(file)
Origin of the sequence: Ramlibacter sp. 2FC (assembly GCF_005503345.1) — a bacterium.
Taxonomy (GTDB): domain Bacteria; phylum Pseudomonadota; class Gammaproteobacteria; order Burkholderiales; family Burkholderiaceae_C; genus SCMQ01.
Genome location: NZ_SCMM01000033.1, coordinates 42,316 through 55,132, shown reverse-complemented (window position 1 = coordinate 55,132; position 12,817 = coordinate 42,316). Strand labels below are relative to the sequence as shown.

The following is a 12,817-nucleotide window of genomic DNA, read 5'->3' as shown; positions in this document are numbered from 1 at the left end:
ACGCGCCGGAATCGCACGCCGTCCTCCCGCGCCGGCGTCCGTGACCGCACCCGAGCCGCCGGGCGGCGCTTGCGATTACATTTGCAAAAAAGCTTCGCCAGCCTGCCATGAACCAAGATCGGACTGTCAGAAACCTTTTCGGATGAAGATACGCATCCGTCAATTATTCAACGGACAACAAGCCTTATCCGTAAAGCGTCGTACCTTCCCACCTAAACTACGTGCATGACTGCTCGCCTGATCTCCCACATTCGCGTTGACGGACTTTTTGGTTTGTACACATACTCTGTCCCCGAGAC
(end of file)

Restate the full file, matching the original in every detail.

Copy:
Origin of the sequence: Ramlibacter sp. 2FC (assembly GCF_005503345.1) — a bacterium.
Taxonomy (GTDB): domain Bacteria; phylum Pseudomonadota; class Gammaproteobacteria; order Burkholderiales; family Burkholderiaceae_C; genus SCMQ01.
Genome location: NZ_SCMM01000033.1, coordinates 42,316 through 55,132, shown reverse-complemented (window position 1 = coordinate 55,132; position 12,817 = coordinate 42,316). Strand labels below are relative to the sequence as shown.

The following is a 12,817-nucleotide window of genomic DNA, read 5'->3' as shown; positions in this document are numbered from 1 at the left end:
ACGCGCCGGAATCGCACGCCGTCCTCCCGCGCCGGCGTCCGTGACCGCACCCGAGCCGCCGGGCGGCGCTTGCGATTACATTTGCAAAAAAGCTTCGCCAGCCTGCCATGAACCAAGATCGGACTGTCAGAAACCTTTTCGGATGAAGATACGCATCCGTCAATTATTCAACGGACAACAAGCCTTATCCGTAAAGCGTCGTACCTTCCCACCTAAACTACGTGCATGACTGCTCGCCTGATCTCCCACATTCGCGTTGACGGACTTTTTGGTTTGTACACATACTCTGTCCCCGAGAC